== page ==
• Revenue sharing continues to be a central issue in the talks. Hunter said "many of the problems (the owners) articulate can in fact be rectified through revenue sharing." Hunter stated that the NBPA's contention is that a stronger revenue plan which was submitted to the league by eight owners several years prior, had it been implemented, would have prevented many of the issues the owners are bringing to the table now.
  • Fisher stated that the issue of a possible franchise tag has not been raised. "It is not something that has been presented." He did say that this discussion did not involve the particulars of the Collective Bargaining Agreement, but made it clear that had not been brought to the owners. That's good news as its inclusion represents the equivalent of an option for nuclear winter by the owners.
  • There was apparently a major gaffe on the part of an owners' representative. Hunters stated that Kevin Murphy, an economic expert from the University of Chicago, asked the representative if the owners would be making the same demands of the players if they had not suffered losses, the representative answered in the affirmitive. That goes against the core argument the owners have been trumpeting since the start of the economic downturn, which is that the current environment necessitates these dramatic shifts in revenue structuring.
  • Perhaps the most interesting element revealed in the presser was that in response to questions of parity by smaller market owners struggling to compete with the Lakers' payroll (as an example), that the NBPA has brought a recommendation for an alternative solution. The union has suggested a restructuring of the draft process, which would provide two first-round picks to the teams "at the bottom" according to Hunter. It represents a bold and innovative solution to the problems faced by the NBA in regards to parity, but Hunter noted that the owners haven't even opened up to such discussions because of their "intractable" position.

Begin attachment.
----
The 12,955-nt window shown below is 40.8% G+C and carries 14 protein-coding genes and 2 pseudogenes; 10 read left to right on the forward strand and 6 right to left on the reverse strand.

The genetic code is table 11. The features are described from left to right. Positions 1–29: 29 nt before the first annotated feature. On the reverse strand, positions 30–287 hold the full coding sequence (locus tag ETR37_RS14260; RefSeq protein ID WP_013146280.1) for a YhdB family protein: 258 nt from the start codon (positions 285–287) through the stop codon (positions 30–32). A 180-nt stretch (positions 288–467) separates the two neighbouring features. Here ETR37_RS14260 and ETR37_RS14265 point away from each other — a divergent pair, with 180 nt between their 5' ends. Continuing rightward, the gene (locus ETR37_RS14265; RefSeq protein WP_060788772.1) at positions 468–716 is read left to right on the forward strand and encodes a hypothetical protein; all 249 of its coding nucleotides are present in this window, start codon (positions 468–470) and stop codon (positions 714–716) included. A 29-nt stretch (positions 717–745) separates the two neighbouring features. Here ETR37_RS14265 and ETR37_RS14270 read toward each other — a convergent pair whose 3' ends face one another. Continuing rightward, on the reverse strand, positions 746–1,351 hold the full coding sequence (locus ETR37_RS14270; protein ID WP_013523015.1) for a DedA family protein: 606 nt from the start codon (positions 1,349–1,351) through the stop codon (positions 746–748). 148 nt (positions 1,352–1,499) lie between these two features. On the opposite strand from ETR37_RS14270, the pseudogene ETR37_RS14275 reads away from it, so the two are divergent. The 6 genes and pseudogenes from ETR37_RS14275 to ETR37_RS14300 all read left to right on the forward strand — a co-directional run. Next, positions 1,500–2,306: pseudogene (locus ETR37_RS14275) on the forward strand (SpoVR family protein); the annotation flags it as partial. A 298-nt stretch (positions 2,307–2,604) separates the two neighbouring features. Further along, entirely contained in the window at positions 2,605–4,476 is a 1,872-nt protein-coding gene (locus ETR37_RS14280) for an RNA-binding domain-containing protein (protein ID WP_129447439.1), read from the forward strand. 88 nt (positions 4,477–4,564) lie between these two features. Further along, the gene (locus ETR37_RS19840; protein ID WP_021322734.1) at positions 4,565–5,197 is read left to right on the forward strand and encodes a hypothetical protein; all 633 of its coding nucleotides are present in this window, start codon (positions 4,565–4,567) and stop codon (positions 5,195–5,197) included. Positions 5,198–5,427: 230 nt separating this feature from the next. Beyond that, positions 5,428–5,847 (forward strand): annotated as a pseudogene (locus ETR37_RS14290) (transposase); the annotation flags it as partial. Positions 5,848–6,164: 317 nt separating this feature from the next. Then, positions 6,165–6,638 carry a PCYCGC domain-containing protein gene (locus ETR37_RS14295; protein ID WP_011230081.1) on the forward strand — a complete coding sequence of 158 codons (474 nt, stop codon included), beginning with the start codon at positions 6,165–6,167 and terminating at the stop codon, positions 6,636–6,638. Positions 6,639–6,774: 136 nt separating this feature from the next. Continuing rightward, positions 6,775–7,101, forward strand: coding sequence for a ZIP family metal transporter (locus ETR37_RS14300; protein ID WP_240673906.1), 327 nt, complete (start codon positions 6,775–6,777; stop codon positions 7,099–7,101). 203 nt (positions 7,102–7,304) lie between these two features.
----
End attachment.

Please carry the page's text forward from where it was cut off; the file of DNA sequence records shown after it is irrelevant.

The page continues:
• The players will not get sucked into a war of words about contraction. That's not the hill they're choosing to die on. Hunter said "We are not at all concerned about contraction. We're not at all afraid, intimidated, not suffering any chagrin when someone raises the issue of contraction." However, Hunter did hint that the union is not rising to fight for that above other issues. "It is what it is. And if they choose to play that hand, we'll have to live with it."
  • One of the popular debates in these negotiations is where the onus lies for the massive overpayment contracts.  The owners state that they need help in limiting those contracts, and the players believe the owners should simply take responsibility for their decisions. Fisher stated that they've heard some owners say verbatim "We need to be protected from ourselves." Fisher acknowledged that the owners were simply trying to be competitive, but that the players' position is that that weight does not all fall on them.
  • Fisher also spoke about the nature of guaranteed contracts, and that the current agreement does not prevent unguaranteed contracts, is simply allows for the possibility to negotiate for a guaranteed contract. "There's a sense that we feel entitled to guaranteed money, to guaranteed income. That's not who we are. The principle basic level, we should have the right to earn guaranteed income because of our special skills... but when I sit down to negotiate my contract with the Los Angeles Lakers on my contract, we have every opportunity to go back and forth over what's guaranteed and what's not."

Hunter said that further negotiations would be scheduled when Hunter and commissioner David Stern meet next week in New York. From there, further discussions are expected to continue. But there was no rapid movement taken in this session, and it does not appear that either side is itching to be the one to move things forward. 

Small steps were made. The tone of the discussions have shifted to a more "human" approach as Fisher described them.  But the key issues remain, and haven't been really touched. Negotiations, in fact, have not begun, simply discussions, and those mostly consist of both sides continuing their refutations of the other's position. And a lockout looks as inevitable as it did on Friday morning.